• Isolate affected systems to forestall any further spread of malware or the breach of sensitive data.
    • Capture the original, volatile evidence before isolating the system to preserve data for analysis.
    • Assess the damage and potential loss to the organization and its stakeholders, and prioritize actions needed for containment and eradication.

    Control phase: Minimizing damage and limiting the scope of the incident

    The control phase involves limiting the scope of the attack, taking steps to prevent further damage to the organization and reducing the potential exposure of confidential information to external parties. The control phase can also involve working closely with law enforcement or other external parties that may be brought in to assist in the incident response efforts. Here are a few activities that can help minimize damage and bring things back under control:

    • Implement interim measures such as firewall rules and network segmentation to limit the spread of the cyber attack.
    • Begin recovery by restoring system backups and ensuring that all affected systems are fully patched with the latest updates.
    • Restore systems to full functionality through testing and verifying any remediation steps implemented.
    • Establish a communication plan for all stakeholders, such as informing investors and customer base.

    Eradication and Recovery phase: Eliminating the threat and restoring normal operations

    The eradication and recovery phase is a lengthy process that involves restoring the organization’s systems and resources to their original condition before the cyber attack. At this point, the response team has isolated and neutralized the threat, implemented new measures to minimize the risk of future threats and performed a full audit of all affected systems to ensure there are no lurking issues. Here are a few activities that are involved in the eradication and recovery phase:

    • Perform a full audit of all affected systems to ensure there are no lingering threats undiscovered which could lead to another cyber attack.
    • Make any necessary changes to incident response plans based on lessons learned from the incident.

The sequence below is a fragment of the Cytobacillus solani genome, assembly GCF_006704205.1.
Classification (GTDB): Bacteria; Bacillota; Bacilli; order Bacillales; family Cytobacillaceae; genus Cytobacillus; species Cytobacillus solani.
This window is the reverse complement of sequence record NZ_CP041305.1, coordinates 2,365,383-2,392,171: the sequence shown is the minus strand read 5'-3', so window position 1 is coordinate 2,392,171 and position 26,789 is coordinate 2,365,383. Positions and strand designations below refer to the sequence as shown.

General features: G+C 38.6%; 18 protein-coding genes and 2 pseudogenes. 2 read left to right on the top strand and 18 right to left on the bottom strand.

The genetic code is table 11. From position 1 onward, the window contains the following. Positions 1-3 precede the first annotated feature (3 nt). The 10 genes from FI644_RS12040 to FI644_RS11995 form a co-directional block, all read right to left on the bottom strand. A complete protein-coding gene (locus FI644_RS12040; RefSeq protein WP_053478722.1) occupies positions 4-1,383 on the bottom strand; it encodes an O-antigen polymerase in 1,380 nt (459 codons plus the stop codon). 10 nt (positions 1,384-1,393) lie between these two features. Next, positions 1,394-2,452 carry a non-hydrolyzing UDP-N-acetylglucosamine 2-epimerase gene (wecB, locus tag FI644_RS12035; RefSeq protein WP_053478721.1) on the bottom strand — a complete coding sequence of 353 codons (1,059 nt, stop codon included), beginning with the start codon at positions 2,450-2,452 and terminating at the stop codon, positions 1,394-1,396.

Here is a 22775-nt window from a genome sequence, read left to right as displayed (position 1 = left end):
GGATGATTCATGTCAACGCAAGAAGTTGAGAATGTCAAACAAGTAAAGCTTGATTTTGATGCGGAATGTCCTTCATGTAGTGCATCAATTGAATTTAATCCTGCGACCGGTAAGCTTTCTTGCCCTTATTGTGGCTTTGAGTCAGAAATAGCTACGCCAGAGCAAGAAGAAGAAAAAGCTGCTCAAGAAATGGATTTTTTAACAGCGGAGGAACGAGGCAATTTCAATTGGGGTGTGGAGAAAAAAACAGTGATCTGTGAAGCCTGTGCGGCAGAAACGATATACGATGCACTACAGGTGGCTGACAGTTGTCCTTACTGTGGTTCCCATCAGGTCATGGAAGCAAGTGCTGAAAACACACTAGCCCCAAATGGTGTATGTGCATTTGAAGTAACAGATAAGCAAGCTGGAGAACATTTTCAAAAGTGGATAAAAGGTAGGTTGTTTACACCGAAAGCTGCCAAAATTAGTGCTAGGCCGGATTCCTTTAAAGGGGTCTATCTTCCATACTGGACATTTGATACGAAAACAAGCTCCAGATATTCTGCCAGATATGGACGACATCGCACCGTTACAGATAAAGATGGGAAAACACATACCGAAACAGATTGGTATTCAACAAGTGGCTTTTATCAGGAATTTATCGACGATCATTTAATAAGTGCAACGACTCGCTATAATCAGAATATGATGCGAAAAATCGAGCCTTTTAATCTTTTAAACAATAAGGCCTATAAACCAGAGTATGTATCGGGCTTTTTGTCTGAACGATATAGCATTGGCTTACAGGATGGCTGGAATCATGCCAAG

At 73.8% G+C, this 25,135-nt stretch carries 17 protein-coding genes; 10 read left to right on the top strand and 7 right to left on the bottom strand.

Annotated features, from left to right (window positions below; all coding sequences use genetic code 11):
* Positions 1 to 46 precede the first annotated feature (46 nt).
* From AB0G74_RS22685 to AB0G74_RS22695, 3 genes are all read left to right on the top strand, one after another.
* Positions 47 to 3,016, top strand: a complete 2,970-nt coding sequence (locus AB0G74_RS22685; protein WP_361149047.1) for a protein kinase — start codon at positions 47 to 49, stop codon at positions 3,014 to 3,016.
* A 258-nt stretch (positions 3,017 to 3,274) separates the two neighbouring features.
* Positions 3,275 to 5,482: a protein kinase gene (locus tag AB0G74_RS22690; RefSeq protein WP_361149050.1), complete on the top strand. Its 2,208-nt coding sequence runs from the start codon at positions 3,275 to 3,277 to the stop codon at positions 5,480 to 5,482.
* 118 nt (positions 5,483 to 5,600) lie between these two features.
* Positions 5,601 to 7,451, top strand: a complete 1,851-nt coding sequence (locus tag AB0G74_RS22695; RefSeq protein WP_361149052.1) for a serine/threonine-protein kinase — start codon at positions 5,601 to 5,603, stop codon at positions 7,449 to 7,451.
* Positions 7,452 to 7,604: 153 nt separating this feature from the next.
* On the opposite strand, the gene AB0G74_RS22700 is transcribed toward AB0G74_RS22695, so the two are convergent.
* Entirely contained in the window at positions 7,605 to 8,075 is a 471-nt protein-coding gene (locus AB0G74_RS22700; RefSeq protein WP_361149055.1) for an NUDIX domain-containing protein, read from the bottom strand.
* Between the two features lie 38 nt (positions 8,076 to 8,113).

• Conduct thorough testing of all systems to ensure the vulnerability that led to the cyber attack has been addressed.
    • Restore systems and data from backups.
    • Reinstate diminished levels of service, without the potential to further compromise cybersecurity.

    Post-Event Activity phase: Evaluating and improving incident response procedures

    The post-event activity stage is a vital aspect of cyber crisis management as it enables organizations to review what worked well during the incident response, identify deficiencies, and improve the incident response plan. The organization needs to learn from the experience and continually update and improve their incident response procedures. Here are some activities that can assist in the post-event activity stage:

    • Perform a post-mortem analysis to identify issues that went wrong, good ideas that worked well, and lessons that can be learnt on how to improve.
    • Update the incident response plan based on shortcomings identified during the event.
    • Perform additional staff training to ensure a greater certainty that the response plan is understood and will be executed as required even during stressful situations.
    • Conduct regular security reviews and threat assessments to identify new threats and to continuously update cyber security protocols.

    In conclusion, having an NIST incident response lifecycle plan in place is an important aspect of modern-day cybersecurity management. An incident response plan is only as good as the planning and preparation put into its creation, the capability of the implementation team, and the ongoing updates that are necessitated. Therefore, it pays to be prepared.